If it sounds like I’m being hard on Fabricland, I’m not. Growing up with an interior-designer mother, I spent more than my fair share of time wandering among the bolts of Stratford, Ontario’s Fabricland. (Fabric stores often rival hardware stores for places that are utterly uninteresting to children.) Fabric is the raw material of creativity: a seasoned eye can look at a bolt of fabric and see a couch, a new pair of pants, or a quilt. But these stores offer no toys and no books, and there are only so many patterned flannelettes one can fondle before even the most well-behaved child will slide onto the floor and throw a temper tantrum just for something to do.
Torontoist’s Sarah Hagi reacts to Douglas Coupland, now with an exhibition at the Royal Ontario Museum. Her suggestion that his best ideas are in the past strikes me as a bit unfair: might his more recent ideas still be pretty good? I have to go see the exhibit, regardless.
Coupland is best known for his iconic novels like Generation X (1991), which coined the term that defined 1990s youth culture, but before all that he started off as a formally trained visual artist and designer. Taking place at the Royal Ontario Museum and the Museum of Contemporary Canadian Art, the pop art–inspired whimsical exhibition everywhere is anywhere is anything is everything is where his work as a novelist and visual artist clearly intersect.
In one section we are shown his novels Girlfriend in a Coma and Generation X—only, Coupland has lovingly chewed them up into pulpy hornets’ nests. The nests were so convincingly crafted, they were hard to tell apart from the real nests he left atop the display.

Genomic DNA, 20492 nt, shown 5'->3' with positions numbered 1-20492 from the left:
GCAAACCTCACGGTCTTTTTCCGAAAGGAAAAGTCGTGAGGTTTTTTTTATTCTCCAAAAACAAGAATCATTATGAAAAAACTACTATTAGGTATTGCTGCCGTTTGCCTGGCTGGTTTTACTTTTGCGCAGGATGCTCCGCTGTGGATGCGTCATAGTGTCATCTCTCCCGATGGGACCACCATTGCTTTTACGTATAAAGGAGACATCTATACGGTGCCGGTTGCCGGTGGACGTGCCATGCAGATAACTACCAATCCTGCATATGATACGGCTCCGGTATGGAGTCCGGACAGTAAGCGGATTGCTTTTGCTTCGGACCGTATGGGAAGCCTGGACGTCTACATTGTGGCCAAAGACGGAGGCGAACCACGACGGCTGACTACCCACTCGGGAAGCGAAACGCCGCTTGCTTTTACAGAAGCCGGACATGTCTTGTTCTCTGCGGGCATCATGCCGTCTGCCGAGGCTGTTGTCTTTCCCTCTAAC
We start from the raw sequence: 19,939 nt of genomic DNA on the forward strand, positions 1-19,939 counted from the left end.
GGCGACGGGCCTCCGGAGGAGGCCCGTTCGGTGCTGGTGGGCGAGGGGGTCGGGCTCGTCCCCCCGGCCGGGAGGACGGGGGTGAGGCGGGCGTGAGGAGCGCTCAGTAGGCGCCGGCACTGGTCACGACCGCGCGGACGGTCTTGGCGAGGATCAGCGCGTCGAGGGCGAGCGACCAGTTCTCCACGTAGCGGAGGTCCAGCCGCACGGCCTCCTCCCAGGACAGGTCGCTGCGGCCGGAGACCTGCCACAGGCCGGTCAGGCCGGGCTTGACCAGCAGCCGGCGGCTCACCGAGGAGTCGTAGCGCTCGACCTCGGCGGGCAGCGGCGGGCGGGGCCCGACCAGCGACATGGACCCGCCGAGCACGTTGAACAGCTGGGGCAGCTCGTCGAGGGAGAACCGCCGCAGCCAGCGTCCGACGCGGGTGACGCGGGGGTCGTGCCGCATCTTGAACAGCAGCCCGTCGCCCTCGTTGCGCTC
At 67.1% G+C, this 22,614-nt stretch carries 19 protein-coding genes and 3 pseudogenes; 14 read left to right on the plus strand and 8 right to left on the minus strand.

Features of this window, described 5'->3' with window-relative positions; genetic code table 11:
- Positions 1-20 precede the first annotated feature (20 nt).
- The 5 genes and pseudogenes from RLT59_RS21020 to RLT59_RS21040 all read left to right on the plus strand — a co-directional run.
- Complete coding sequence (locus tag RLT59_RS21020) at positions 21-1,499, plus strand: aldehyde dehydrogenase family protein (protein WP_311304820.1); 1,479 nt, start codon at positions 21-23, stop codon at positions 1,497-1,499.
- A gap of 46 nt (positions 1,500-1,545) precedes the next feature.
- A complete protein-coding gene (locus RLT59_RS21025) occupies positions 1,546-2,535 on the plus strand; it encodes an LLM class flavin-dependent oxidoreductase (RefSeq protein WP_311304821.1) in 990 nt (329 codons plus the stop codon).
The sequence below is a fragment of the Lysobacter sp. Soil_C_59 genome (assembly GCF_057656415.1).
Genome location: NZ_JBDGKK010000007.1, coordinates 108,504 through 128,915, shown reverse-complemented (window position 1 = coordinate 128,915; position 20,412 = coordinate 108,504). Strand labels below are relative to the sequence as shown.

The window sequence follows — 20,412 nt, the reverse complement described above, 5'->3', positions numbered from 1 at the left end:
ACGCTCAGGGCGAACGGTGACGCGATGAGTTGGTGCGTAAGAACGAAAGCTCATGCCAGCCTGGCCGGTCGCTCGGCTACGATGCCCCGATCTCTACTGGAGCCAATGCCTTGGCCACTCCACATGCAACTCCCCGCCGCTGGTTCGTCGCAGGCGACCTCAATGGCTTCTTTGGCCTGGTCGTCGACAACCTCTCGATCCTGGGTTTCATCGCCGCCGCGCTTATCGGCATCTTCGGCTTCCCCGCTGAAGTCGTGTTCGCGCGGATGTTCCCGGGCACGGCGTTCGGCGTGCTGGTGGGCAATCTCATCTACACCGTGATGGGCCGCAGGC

Then there’s a section called “The Brain” that takes up a large chunk of the exhibition, which displays various knickknacks collected over a decade and divided into three hemispheres that hint at the brain’s bilateral symmetry. The piece itself is remarkable, made up of thousands of objects, including street signs and miniature kitchen furniture, all representing different experiences in the artist’s life—from being born on a Canadian military base in West Germany to growing up in middle-class Vancouver.
Spending a few minutes in the exhibit, you quickly realize why its title is so broad—Coupland’s work is anything and everything. It’s also for anyone, with many pieces appealing to the general audiences. This feels a bit too safe, but the exhibit’s accessibility makes sense: Coupland’s status as a national treasure is something that couldn’t have been achieved without catering to a wide audience. In a culture of hot takes and unpopular opinions, his pieces feel somewhat refreshing; Coupland isn’t trying to be the first to make a statement, but instead focuses on interpreting major 21st-century events. This message was amplified by paintings about 9/11 that were created so to only be properly seen through the lens of a smartphone camera (which didn’t exist in 2001).